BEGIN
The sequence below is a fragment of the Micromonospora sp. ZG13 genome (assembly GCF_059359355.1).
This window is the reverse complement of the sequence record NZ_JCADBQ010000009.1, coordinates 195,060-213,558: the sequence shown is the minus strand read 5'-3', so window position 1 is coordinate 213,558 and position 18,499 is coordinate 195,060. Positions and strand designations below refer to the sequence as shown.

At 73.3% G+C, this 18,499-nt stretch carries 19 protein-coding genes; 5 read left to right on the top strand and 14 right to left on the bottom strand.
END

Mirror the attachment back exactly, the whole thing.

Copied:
The sequence below is a fragment of the Micromonospora sp. ZG13 genome (assembly GCF_059359355.1).
This window is the reverse complement of the sequence record NZ_JCADBQ010000009.1, coordinates 195,060-213,558: the sequence shown is the minus strand read 5'-3', so window position 1 is coordinate 213,558 and position 18,499 is coordinate 195,060. Positions and strand designations below refer to the sequence as shown.

At 73.3% G+C, this 18,499-nt stretch carries 19 protein-coding genes; 5 read left to right on the top strand and 14 right to left on the bottom strand.